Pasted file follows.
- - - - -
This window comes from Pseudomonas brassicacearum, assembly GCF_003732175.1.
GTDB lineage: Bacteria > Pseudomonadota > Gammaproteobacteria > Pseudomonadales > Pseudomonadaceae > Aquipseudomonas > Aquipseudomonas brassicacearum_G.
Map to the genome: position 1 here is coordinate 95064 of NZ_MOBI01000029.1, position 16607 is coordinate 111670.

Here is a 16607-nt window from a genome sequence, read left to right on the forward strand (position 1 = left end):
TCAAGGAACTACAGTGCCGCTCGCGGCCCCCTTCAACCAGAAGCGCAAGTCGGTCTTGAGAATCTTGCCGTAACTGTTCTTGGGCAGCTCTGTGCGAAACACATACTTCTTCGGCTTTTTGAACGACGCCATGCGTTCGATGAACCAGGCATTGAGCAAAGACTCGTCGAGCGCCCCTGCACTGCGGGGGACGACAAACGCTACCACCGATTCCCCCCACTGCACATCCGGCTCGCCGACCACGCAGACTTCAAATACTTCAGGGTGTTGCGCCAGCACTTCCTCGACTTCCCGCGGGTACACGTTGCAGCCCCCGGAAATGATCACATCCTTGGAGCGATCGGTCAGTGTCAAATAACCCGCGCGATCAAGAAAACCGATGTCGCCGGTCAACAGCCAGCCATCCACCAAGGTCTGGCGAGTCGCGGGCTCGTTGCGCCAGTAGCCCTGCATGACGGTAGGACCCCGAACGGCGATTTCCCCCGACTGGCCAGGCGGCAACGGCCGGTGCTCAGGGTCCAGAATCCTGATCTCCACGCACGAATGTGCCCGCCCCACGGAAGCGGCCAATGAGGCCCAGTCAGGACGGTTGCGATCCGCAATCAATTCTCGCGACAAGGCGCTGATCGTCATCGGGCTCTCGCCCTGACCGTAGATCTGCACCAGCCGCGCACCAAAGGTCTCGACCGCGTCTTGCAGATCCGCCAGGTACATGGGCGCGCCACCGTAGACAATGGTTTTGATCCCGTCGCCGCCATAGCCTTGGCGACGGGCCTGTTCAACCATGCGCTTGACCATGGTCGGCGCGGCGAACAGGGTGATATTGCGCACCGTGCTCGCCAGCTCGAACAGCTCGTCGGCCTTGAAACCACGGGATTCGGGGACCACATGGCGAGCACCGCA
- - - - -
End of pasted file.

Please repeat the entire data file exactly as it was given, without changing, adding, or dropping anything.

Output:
This window comes from Pseudomonas brassicacearum, assembly GCF_003732175.1.
GTDB lineage: Bacteria > Pseudomonadota > Gammaproteobacteria > Pseudomonadales > Pseudomonadaceae > Aquipseudomonas > Aquipseudomonas brassicacearum_G.
Map to the genome: position 1 here is coordinate 95064 of NZ_MOBI01000029.1, position 16607 is coordinate 111670.

Here is a 16607-nt window from a genome sequence, read left to right on the forward strand (position 1 = left end):
TCAAGGAACTACAGTGCCGCTCGCGGCCCCCTTCAACCAGAAGCGCAAGTCGGTCTTGAGAATCTTGCCGTAACTGTTCTTGGGCAGCTCTGTGCGAAACACATACTTCTTCGGCTTTTTGAACGACGCCATGCGTTCGATGAACCAGGCATTGAGCAAAGACTCGTCGAGCGCCCCTGCACTGCGGGGGACGACAAACGCTACCACCGATTCCCCCCACTGCACATCCGGCTCGCCGACCACGCAGACTTCAAATACTTCAGGGTGTTGCGCCAGCACTTCCTCGACTTCCCGCGGGTACACGTTGCAGCCCCCGGAAATGATCACATCCTTGGAGCGATCGGTCAGTGTCAAATAACCCGCGCGATCAAGAAAACCGATGTCGCCGGTCAACAGCCAGCCATCCACCAAGGTCTGGCGAGTCGCGGGCTCGTTGCGCCAGTAGCCCTGCATGACGGTAGGACCCCGAACGGCGATTTCCCCCGACTGGCCAGGCGGCAACGGCCGGTGCTCAGGGTCCAGAATCCTGATCTCCACGCACGAATGTGCCCGCCCCACGGAAGCGGCCAATGAGGCCCAGTCAGGACGGTTGCGATCCGCAATCAATTCTCGCGACAAGGCGCTGATCGTCATCGGGCTCTCGCCCTGACCGTAGATCTGCACCAGCCGCGCACCAAAGGTCTCGACCGCGTCTTGCAGATCCGCCAGGTACATGGGCGCGCCACCGTAGACAATGGTTTTGATCCCGTCGCCGCCATAGCCTTGGCGACGGGCCTGTTCAACCATGCGCTTGACCATGGTCGGCGCGGCGAACAGGGTGATATTGCGCACCGTGCTCGCCAGCTCGAACAGCTCGTCGGCCTTGAAACCACGGGATTCGGGGACCACATGGCGAGCACCGCA